Monday, November 10, 2014

8 Steps to Support the Behavior You Desire in Children

This piece came about as a response to a query about discipline and Waldorf ways in a Waldorf homeschooling discussion group. I received many kind notes about its helpfulness and thought you might like it here. I have slightly tweaked the original version.

Many aspects of Waldorf education help life flow with children. While Waldorf kindergartens and nurseries may appear to be child centered, the environment is created by the work, intention and daily carrying of the teacher. A similar practice can be applied at home.

I am often asked about the discipline question. How is it that seems seems to flow easily with children in Waldorf environments, at least much of the time as the teachers seem so calm and relaxed.

I have come to learn that discipline is for adults. It is something very individual, unique to each one of us, in our observation of the child and in reflection/meditation on the behaviors that challenge us. 

Yet there are certain aspects that are shared.

Discipline and our reactions to behavior are about us, and, in doing our inner work we can make room for seeing the child more clearly.

We can clear the space within to meet the child. Discipline in Waldorf education invokes the spiritual world. We are all striving to bring our own most brilliant flame into the world. It is a process. We have help.

Toys sometimes do go to rest when children can not play with them (and each other) with care or children can be given an imaginative picture of how to play with them in a different way. "The horse is going to rest today. We'll cover him with a blanket." 

Then we might turn to the dollies' corner. "Oh, Dolly needs a sweater" and we might turn to Dolly and start to care for her while huming.

The child often will step into the play where we are focused on practical work and then we can remove our self. Or we might provide a basket and suggest that balls may be tossed in here rather than across the room or at each other.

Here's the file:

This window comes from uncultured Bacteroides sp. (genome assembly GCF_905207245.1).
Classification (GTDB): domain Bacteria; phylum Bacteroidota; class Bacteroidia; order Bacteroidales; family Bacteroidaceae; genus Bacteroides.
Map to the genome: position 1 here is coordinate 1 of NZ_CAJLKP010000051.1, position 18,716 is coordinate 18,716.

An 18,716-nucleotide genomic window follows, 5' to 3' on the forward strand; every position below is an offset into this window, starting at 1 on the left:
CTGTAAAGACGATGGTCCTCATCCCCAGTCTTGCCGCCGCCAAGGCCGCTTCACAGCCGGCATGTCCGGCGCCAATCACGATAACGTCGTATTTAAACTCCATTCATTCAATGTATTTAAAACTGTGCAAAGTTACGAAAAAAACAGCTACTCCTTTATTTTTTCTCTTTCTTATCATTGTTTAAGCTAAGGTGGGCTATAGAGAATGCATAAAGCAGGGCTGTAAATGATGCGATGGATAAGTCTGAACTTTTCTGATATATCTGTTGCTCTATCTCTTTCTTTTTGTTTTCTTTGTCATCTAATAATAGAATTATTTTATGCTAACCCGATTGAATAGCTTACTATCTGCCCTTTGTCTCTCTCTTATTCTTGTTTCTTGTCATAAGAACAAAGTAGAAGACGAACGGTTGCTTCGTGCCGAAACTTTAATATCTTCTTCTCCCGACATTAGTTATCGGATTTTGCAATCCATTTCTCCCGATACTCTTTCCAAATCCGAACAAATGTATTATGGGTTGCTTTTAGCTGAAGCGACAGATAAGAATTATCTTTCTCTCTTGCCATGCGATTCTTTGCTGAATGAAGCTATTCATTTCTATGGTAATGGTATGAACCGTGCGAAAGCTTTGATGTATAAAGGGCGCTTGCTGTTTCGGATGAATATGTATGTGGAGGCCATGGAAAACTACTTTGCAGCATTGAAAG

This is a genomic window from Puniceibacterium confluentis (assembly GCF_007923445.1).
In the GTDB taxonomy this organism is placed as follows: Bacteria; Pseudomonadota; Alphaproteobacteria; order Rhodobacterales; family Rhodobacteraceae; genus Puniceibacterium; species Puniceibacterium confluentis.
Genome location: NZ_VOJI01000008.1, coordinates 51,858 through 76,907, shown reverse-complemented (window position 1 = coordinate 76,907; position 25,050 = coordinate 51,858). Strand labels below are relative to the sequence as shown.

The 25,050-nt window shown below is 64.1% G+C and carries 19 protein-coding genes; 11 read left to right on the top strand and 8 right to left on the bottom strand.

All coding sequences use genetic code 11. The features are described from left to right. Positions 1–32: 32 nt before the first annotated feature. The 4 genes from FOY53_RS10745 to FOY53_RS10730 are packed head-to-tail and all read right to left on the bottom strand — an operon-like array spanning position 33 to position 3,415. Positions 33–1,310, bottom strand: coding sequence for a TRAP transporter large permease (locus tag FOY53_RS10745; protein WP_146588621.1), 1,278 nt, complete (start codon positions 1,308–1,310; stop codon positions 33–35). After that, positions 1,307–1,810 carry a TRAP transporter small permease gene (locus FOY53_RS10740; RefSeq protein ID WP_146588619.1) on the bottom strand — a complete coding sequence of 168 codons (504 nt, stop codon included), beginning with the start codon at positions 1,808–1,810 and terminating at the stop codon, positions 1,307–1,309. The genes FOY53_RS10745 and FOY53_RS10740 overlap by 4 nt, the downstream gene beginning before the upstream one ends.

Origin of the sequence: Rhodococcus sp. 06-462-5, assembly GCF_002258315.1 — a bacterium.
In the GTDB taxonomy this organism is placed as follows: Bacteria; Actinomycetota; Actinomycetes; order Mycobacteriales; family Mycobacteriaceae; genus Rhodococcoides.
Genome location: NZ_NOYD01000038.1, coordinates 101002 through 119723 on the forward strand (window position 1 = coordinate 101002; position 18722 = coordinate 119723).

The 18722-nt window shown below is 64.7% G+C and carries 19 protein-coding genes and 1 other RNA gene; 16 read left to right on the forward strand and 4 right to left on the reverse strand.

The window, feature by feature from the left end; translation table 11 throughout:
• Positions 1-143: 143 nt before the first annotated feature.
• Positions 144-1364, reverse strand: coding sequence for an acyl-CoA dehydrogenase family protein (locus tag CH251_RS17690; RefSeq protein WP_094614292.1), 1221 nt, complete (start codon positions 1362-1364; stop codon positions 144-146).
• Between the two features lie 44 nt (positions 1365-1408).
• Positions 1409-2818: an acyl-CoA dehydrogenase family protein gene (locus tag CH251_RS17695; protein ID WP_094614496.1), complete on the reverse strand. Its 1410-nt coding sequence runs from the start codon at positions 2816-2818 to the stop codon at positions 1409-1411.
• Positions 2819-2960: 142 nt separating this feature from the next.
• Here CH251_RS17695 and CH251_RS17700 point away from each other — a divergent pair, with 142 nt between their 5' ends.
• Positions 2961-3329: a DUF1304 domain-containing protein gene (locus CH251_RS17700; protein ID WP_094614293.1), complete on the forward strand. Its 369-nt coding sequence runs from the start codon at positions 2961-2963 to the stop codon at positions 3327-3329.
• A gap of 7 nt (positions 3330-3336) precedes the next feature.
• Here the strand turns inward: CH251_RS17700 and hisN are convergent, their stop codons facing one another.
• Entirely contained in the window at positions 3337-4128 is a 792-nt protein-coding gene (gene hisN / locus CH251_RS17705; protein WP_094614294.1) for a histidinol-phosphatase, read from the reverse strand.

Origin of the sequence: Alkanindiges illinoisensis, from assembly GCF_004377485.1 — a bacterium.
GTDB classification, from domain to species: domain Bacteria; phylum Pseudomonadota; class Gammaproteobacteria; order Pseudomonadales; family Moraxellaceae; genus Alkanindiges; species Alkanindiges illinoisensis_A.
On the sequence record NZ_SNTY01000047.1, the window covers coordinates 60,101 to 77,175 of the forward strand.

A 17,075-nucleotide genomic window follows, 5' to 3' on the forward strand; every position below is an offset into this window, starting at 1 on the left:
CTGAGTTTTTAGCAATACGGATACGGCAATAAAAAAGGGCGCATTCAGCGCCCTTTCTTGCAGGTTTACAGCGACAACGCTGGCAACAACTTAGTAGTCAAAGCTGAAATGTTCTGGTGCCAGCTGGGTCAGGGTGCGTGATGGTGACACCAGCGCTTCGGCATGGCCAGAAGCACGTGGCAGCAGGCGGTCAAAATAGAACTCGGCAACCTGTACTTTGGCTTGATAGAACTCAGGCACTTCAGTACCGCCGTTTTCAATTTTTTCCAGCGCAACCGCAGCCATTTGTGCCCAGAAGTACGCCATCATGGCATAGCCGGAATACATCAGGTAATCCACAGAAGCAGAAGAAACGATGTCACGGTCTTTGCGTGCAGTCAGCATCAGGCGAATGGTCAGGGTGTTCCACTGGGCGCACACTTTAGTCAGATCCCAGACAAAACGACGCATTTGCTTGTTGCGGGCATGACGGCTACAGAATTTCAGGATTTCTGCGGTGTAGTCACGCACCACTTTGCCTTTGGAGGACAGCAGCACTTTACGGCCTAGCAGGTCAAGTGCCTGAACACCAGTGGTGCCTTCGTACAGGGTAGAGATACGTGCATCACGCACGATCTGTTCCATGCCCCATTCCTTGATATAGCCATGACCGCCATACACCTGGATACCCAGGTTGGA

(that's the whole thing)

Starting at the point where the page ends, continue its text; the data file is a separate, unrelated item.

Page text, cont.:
The situations that might call for a time out for some children or parents are the situations in which the child is asking us to take him or her in, into our notice, into our vision, into our heart, our strength; the child is struggling, the child needs us to see him or her and be the grown up. The rule still applies. We can be loving, warm and kind, and firm and understanding as well by taking care to respond to the child's needs, rather than re-act out of our own wounds.

What Does This Look Like to be Warm and Kind, Firm and Loving?

We might bring the child close to us, on the lap, give a back rub, engage the child in positive action to help out or to set the wrong right. If the child is too out of sorts to do this then the child really needs us to help him/her find their equilibrium. Some children may want to go off and be alone, most need guidance to find their calm place. Or it might mean this is a time of day when the child needs to be doing more expansive activity like playing outdoors, have a bite to eat or rest.

Children must be able to regulate their bodies before they can regulate their emotions. If a child is cold, tired, hungry, thirty or on sensory overload, the child will struggle with any emotional stress.

Questions to ask yourself:
  • Is the child hungry, needing food or water?
  • Is the child tired, needing rest or sleep?
  • Is the child overstimulated?
  • What is going on around the child, in the environment?
  • What is living in the child's play?
  • What is going on for the child with this play?
  • What is the child seeking with this behavior?
  • How can we support this growth in a positive way?
  • How can we support the child to work through this?
  • Does the child ned to be challenged with a new task?
  • Does the child need to contribute in a meaningful way, a task to contribute a sense of purpose?
Boys are attracted to sticks and guns. Joan Almon once reminded us that sticks and guns are an extension of the boys anatomy, they point and spray or shoot. We cannot take this away from boys, (that would mean castration!). We can keep guns out of the environment and make boundaries around how the point and shoot unfolds. We might make suggestions about what comes out of the gun, "Oh it's the love gun" Some teachers will carry play through when it involves shooting an animal to skin and dress the animal to feed people with great reverence and awe and gratitude. Some teachers only permit shooting animals not people.